We are all familiar with the stereotype of the moody teenage artist. She wears all black, feels tremendous amounts of angst, and, while very bright, struggles to find joy in a world full of tragedies. While many creative people find this stereotype to be offensive, there is growing scientific evidence that it may, in fact, have some merit. Modern research suggests that highly creative minds are at an increased risk for depression due to their insightful and highly empathetic worldview.
Nancy Andreasen, author of The Creative Brain: The Science of Genius, believes that creative minds are less likely to easily adapt when confronted with new situations. This is because they are more skeptical of the information given to them by authority figures. They would rather make up their own minds. This is not only much more difficult to do, but much more time-intensive when trying to adjust to a new environment. They are creating their own ideas rather than blindly adopting the ones put forth by society.
“This flexibility,” observes Andreasen, “permits them to perceive things in a fresh and novel way, which is an important basis for creativity. But it also means that their inner world is complex, ambiguous, and filled with shades of gray rather than black and white. It is a world filled with many questions and few easy answers. While less creative people quickly respond to situations based on what they have been told by people in authority — parents, teachers, pastors, rabbis, or priests — the creative person lives in a more fluid and nebulous world.”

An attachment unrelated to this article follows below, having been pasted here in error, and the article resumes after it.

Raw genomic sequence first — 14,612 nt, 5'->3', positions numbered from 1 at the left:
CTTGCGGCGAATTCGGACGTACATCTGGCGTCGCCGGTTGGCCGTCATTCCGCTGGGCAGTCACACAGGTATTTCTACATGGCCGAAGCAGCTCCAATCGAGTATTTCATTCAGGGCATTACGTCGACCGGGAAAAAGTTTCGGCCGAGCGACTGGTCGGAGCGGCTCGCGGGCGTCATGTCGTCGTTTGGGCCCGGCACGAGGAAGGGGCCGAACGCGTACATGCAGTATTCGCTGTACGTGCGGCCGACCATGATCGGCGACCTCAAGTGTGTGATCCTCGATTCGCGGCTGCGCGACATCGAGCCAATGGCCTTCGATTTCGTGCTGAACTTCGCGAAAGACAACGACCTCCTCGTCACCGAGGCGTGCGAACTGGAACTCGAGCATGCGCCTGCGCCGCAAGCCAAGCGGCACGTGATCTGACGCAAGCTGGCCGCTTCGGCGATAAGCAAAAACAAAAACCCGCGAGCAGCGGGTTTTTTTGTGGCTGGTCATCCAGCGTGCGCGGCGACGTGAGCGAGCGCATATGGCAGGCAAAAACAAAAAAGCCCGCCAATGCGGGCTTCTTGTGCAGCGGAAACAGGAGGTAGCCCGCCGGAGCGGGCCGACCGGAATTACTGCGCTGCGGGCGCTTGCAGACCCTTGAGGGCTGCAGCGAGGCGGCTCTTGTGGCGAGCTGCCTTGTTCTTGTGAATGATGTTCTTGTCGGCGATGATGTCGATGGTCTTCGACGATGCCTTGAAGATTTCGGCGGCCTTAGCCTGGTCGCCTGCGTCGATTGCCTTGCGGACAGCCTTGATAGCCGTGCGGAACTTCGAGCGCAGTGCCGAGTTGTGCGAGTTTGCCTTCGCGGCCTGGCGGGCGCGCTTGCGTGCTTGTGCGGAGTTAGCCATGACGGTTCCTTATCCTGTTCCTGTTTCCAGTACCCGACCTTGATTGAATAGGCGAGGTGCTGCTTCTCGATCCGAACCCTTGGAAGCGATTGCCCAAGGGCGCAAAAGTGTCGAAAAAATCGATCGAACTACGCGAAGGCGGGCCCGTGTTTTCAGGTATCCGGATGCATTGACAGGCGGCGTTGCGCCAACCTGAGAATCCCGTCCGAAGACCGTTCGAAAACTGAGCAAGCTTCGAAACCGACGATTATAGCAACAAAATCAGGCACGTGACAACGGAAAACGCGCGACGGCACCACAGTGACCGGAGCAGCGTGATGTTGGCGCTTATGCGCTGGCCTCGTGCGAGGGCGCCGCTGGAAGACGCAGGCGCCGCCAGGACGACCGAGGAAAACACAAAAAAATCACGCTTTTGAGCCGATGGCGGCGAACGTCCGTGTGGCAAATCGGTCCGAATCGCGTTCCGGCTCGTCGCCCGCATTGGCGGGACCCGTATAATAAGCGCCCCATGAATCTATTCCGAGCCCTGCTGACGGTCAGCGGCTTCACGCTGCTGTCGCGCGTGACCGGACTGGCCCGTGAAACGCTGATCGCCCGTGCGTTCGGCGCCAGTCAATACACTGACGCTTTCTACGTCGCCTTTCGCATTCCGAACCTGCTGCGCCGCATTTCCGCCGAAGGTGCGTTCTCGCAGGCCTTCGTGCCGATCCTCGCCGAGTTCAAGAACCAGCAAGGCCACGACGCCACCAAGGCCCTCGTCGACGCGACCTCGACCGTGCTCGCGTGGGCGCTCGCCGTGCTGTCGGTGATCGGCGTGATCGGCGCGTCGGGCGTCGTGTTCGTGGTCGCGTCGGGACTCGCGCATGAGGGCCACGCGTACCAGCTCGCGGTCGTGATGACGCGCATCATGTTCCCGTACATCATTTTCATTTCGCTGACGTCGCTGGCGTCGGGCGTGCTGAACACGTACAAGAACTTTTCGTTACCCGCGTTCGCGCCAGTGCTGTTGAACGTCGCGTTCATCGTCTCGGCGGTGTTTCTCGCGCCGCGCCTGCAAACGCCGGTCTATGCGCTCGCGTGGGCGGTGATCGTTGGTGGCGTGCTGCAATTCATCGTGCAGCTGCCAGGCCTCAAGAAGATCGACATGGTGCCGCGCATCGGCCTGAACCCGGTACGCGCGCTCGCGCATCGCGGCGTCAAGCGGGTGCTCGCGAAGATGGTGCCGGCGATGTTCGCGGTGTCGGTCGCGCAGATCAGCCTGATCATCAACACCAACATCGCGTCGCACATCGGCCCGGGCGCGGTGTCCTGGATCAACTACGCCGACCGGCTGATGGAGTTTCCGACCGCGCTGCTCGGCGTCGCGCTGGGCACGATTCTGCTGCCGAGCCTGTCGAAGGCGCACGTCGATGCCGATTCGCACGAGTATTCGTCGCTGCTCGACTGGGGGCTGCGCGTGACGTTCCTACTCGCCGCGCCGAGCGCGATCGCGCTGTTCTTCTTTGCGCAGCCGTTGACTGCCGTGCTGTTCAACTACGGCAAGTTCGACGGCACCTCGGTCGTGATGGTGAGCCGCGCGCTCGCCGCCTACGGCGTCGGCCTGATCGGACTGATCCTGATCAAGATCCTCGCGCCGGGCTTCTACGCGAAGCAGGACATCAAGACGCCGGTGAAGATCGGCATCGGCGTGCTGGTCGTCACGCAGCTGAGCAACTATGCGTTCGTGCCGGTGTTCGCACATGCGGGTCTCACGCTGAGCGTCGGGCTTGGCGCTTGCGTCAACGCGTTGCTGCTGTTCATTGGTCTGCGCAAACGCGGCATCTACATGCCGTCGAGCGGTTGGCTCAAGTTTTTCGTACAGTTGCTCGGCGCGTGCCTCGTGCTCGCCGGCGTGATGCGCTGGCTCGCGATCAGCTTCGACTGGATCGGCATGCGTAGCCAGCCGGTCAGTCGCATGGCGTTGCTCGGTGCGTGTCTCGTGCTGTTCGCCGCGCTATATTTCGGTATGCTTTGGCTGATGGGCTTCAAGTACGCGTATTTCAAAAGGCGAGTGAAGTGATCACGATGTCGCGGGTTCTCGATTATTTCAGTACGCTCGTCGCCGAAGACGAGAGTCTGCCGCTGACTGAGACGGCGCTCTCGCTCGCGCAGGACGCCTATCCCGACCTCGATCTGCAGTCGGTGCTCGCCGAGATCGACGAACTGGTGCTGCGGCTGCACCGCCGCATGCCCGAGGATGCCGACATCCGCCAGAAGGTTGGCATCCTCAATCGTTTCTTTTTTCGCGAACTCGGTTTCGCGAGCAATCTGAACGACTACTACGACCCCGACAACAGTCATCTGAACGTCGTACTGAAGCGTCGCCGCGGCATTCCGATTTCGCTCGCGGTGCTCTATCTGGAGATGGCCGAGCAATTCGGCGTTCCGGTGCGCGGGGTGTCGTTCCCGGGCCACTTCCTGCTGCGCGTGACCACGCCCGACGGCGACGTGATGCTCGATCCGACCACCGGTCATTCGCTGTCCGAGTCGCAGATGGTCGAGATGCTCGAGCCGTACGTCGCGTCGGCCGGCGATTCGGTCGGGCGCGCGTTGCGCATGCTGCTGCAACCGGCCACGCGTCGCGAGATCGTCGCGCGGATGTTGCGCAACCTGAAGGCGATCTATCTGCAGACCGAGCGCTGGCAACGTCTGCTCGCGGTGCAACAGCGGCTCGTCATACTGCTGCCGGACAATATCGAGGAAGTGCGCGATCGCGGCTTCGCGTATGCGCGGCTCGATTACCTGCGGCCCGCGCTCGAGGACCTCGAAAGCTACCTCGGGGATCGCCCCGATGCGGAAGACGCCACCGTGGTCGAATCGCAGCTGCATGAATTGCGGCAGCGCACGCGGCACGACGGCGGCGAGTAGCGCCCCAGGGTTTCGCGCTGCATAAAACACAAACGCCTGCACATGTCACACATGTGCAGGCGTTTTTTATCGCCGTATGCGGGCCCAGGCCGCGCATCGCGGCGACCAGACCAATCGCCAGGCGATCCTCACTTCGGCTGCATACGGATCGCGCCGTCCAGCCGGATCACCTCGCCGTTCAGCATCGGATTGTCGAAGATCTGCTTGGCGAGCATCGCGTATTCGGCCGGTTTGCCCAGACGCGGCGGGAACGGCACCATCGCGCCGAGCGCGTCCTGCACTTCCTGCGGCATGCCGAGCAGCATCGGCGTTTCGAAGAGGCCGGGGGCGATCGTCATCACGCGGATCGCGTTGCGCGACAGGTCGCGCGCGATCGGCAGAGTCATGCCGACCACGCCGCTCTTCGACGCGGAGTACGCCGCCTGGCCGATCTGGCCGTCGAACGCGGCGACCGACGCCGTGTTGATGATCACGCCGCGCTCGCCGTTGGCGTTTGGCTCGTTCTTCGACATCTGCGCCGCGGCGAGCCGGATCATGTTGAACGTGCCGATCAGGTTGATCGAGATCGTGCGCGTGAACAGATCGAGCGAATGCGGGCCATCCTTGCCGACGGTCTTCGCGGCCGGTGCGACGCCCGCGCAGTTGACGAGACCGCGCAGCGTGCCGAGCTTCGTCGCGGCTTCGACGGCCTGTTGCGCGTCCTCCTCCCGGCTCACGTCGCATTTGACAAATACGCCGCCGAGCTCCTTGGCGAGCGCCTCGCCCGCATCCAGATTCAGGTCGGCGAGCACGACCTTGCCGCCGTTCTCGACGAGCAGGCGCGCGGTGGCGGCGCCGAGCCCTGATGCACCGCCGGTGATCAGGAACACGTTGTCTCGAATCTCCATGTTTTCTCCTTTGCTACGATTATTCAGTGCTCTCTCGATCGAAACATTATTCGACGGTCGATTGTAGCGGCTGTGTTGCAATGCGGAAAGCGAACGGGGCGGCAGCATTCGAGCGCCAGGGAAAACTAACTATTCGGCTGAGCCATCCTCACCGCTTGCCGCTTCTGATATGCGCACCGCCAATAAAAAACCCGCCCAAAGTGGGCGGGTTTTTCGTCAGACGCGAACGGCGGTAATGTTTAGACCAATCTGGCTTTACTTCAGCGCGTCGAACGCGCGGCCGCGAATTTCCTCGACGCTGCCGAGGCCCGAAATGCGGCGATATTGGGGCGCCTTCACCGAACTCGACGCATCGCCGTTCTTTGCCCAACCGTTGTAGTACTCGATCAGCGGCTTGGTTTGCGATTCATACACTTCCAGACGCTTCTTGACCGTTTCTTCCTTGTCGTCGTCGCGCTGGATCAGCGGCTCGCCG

This mindset, while very valuable, can unfortunately lead to feelings of isolation and alienation from the deep thinker’s peer group – thus, the archetype of the artsy loner. This often creates a crushing sense of stress and depression. Oddly enough, this can actually provoke more creativity.
“The sun began to set – suddenly the sky turned blood red,” wrote Edvard Munch of his experience painting The Scream, which became one of the most famous works of art of all time. “I stood there trembling with anxiety – and I sensed an endless scream passing through nature.” As he later wrote in his diary, “My fear of life is necessary to me, as is my illness. They are indistinguishable from me, and their destruction would destroy my art.”
Interestingly, the reason for The Scream’s success is that this feeling of angst and alienation is somewhat universal – especially in the artistic community. Many creative geniuses, across a diverse array of fields, have felt it. F. Scott Fitzgerald, Pyotr Ilyich Tchaikovsky, and Vincent Van Gogh have all famously struggled with mental illness. In fact, in examining creative history, it is much more difficult to find an emotionally well-adjusted artist than one who struggles with his or her mental state. As Aristotle once said, “No great mind has ever existed without a touch of madness.”